We have become a culture that is obsessed with appearance.  Our entire society broadcasts this lie to us that to have worth, you have to be pretty.  Buy this product and have silky skin that will never wrinkle, use this conditioner to have long frizz free hair, make sure you whiten your teeth after drinking all the coffee, wear the right clothes but don’t you ever repeat outfits.  We have such high expectations for what women have to look like that is no wonder we wrap and warp our identity on who well we meet this standard.  But the thing that no one tells you is that being “pretty” is not something you can buy.  No one talks about how how until you learn to value yourself beyond without all of the glitz, you will never feel truly pretty with the glitz.  But can we really blame ourselves for believing this? What I mean, is that the message has been broadcast to us all throughout the awkward insecure years of our youth.  I am not saying it isn’t important for young girls to know that they are beautiful, but we have to be careful that we aren’t sending them the message that being beautiful is the only thing that is important.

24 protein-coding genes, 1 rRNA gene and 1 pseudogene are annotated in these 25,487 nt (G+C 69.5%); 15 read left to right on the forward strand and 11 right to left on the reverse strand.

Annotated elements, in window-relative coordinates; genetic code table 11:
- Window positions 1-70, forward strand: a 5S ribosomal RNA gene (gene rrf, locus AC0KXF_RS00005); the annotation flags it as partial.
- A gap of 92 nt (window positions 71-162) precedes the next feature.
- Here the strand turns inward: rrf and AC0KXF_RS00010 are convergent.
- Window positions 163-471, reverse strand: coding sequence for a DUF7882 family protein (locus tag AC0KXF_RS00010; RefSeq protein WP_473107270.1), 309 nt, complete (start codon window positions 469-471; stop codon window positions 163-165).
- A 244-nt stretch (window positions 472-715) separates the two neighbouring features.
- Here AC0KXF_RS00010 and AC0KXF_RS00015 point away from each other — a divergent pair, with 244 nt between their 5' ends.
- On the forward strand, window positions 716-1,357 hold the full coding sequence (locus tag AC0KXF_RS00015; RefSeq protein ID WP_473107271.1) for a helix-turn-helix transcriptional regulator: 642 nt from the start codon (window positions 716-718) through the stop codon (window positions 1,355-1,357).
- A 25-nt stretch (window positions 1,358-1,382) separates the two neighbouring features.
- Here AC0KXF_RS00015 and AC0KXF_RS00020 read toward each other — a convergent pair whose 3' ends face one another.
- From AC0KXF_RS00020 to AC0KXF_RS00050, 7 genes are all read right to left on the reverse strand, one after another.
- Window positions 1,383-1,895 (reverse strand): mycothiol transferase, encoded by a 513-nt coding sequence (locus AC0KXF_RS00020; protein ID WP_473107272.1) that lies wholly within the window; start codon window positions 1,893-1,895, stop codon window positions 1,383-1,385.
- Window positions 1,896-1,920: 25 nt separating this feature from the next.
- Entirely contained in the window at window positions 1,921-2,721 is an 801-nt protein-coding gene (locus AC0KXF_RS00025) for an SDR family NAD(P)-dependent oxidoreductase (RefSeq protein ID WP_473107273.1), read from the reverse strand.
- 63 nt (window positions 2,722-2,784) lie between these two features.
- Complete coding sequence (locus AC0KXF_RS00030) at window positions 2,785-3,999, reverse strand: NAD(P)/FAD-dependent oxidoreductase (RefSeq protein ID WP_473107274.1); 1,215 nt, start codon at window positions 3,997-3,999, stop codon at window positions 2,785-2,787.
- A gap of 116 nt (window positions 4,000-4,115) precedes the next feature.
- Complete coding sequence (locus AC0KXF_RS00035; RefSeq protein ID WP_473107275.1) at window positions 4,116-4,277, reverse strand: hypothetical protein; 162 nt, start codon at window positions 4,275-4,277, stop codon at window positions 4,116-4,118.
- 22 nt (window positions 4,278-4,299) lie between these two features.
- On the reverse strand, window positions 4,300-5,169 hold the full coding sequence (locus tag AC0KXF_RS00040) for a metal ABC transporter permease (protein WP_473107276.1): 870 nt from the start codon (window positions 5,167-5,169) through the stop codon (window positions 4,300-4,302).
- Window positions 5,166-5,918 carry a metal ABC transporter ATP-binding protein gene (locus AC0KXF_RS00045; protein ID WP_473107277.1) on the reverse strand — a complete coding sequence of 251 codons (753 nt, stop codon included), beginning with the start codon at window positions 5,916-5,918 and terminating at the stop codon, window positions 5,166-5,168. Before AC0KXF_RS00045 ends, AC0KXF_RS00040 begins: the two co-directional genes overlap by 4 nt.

I’m in the middle reading Donald Miller’s book Searching for God Knows What, and out of no where he starts talking about Adam and Eve.  Miller talked about how Adam had between 10 and 100 million different animal species to name before he met Eve.  We just kind of assume that Adam spent a day or two making the animals and the boom there was Eve.  But in reality it would have taken him a hundred years to name everything.  Adam was lonely for a hundred before Eve came along.  “I think it was smart of God because today, now that there are women all around and a guy can go on the Internet and see them naked anytime he wants, the whole species has been devalued.  If I were a girl in America, I would be a feminist for sure. I read recently where one out of every four women, by the time they reach thirty, are sexually harassed, molested, or raped.  And then I thought about how very beautiful it was the God made Adam work for so long, because there was no way, after a hundred years of being along, looking for somebody whom you could connect with in your soul, that you would take advantage of a woman once you met one.  She would be the most precious creation in all the world.  Adam was seeing a person who was like him, only more beautiful, and smarter in the ways of love and encouragement, and more deliberate in the ways of relationships” – Donald Miller.